Vancouver Representation Agreements
The Representation Agreement Act provides a procedure for an individual to appoint someone as their legal representative to handle routine financial matters, make or assist with legal, personal and health care decisions in anticipation of the time when they are will need help with or will be unable to make those decisions on their own.
The Act does not allow for the appointment of a person who is paid to provide personal or health care or who is an employee of a facility providing personal or health care unless the individual appointed is also a child, parent or spouse. Unless the named person is a spouse, the representation agreement may consider naming another person as a “monitor” to help ensure that the representative lives up to his or her duties.
Responsibilities of Vancouver Representatives
The specific duties of the representative are set forth under the terms of the agreement and can include:
- Wishes of the Individual: The representative must follow the wishes or the instructions of the individual if it is reasonable to do so.
- Honesty: The representative must act honestly and in good faith and exercise the care, diligence, and skill of a reasonably prudent person.
- Separate Money: The representative must keep their money and property separate from those of the individual and keep accounts and records of the individuals’ finances.
Revoking the Agreement
The Representation Agreement Act sets out the way the representation agreement can be cancelled or changed. To cancel the agreement, if a person is capable, they must deliver a written notice of the revocation to each person appointed as a representative, alternate representative or monitor. That written notice must be delivered in accordance with the regulation by delivering by registered mail, leaving a copy of the notice with the person or at their address with an adult person who resides with the person to be notified.
Power of Attorney Abuse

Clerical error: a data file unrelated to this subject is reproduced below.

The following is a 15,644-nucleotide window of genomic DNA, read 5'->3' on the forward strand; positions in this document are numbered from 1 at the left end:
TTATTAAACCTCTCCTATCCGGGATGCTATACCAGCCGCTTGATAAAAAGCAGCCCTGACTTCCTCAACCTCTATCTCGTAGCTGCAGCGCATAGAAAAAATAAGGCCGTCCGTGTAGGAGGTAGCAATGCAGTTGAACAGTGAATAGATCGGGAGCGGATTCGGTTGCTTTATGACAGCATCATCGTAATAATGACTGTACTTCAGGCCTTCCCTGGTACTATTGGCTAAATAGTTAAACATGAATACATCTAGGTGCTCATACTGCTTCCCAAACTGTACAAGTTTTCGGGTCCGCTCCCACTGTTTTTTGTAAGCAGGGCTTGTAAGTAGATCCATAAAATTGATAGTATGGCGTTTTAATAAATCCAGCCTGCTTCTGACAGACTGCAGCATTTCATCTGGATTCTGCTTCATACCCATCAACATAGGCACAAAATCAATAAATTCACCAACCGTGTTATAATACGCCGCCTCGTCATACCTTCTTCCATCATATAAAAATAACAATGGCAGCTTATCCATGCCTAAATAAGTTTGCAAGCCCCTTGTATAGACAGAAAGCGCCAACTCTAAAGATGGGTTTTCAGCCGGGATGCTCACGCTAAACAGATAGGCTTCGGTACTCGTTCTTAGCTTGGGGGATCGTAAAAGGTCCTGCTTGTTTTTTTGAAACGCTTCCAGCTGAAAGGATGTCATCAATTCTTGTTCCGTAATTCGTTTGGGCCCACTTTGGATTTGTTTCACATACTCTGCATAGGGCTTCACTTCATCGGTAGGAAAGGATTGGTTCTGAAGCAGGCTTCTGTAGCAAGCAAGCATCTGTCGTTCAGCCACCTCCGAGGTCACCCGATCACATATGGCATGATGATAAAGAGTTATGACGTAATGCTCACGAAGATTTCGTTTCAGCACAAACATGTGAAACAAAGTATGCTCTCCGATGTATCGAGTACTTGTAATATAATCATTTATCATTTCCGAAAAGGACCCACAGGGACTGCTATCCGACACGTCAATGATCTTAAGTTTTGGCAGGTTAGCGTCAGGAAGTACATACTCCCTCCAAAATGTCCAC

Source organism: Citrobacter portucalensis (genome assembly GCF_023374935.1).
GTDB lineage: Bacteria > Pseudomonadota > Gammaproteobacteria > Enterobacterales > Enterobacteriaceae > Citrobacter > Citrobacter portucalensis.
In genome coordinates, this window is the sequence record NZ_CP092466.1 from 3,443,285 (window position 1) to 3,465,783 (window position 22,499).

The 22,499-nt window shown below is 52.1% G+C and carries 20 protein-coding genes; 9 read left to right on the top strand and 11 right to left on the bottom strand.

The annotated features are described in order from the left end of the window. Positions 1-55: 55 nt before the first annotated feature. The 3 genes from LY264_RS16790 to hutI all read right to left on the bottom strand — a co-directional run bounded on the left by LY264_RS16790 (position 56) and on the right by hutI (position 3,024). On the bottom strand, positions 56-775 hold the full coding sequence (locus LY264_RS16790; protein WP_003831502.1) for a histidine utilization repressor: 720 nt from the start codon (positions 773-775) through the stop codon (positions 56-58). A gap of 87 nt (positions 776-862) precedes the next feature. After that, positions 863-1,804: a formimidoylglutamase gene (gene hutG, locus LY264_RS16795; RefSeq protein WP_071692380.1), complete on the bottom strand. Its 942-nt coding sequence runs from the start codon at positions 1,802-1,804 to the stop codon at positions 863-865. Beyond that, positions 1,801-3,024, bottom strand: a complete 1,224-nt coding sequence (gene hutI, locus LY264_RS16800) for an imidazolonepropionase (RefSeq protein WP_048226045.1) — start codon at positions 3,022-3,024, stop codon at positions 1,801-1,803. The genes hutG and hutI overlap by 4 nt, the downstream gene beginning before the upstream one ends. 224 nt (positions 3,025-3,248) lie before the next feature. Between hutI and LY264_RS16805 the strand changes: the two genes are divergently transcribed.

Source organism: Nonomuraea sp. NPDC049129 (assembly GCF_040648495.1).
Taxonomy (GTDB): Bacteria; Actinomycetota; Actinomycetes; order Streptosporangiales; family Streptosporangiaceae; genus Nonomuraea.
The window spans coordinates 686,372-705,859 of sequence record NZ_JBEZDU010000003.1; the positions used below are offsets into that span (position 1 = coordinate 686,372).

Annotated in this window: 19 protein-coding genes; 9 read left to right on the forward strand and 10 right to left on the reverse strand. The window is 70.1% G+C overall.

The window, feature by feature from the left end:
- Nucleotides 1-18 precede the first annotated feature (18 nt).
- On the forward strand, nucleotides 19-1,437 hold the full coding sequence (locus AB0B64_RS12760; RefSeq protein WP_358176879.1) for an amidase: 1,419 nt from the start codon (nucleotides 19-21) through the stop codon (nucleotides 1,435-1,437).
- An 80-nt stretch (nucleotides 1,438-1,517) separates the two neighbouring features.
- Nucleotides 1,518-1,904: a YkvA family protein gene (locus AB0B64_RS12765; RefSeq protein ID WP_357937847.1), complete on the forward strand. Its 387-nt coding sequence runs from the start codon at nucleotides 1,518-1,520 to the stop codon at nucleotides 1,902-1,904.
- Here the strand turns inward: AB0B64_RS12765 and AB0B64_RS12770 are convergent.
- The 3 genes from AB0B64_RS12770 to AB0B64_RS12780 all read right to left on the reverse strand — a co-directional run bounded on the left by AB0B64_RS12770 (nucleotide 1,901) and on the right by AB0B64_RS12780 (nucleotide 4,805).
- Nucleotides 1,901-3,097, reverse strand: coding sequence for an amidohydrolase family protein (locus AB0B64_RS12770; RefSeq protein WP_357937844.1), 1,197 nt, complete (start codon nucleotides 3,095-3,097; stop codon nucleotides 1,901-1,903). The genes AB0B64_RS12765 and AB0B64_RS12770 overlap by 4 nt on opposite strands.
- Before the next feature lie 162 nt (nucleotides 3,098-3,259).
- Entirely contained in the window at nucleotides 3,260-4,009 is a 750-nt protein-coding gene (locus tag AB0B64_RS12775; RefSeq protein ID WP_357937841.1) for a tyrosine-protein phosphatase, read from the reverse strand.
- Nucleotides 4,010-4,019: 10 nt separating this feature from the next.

A “Power of Attorney” is a legal document through which one person, known as “the donor”, authorizes a second person, known as “the attorney”, to act on their behalf. An individual named in a Power of Attorney has a legal duty to follow the direction of the person giving the authority or to act as a fiduciary if the person can no longer direct them. Unlike a Representation Agreement which can confer upon the representative the power to make an individual’s personal care and health care decisions, the power of attorney can only authorize the attorney to make financial and legal decisions on behalf of the donor.
If the named attorney abuses the terms of a Power of Attorney, the abuse can be stopped by revoking the document, generally where the donor still has legal capacity. Often times this process requires the assistance of a lawyer and the courts to recover money, property or other assets under the terms of the Power of Attorney Act. If the donor is no longer capable, a concerned person can apply to Court to be appointed committee of the adult pursuant to the Patients Property Act (where the appointment necessarily revokes the Power of Attorney) or make a report to the PGT that an attorney is abusing his or her power. The PGT is required to review that report and conduct an investigation, apply to Court to revoke the power or seek other relief or advise the concerned person to make his or her own application to Court to seek similar relief.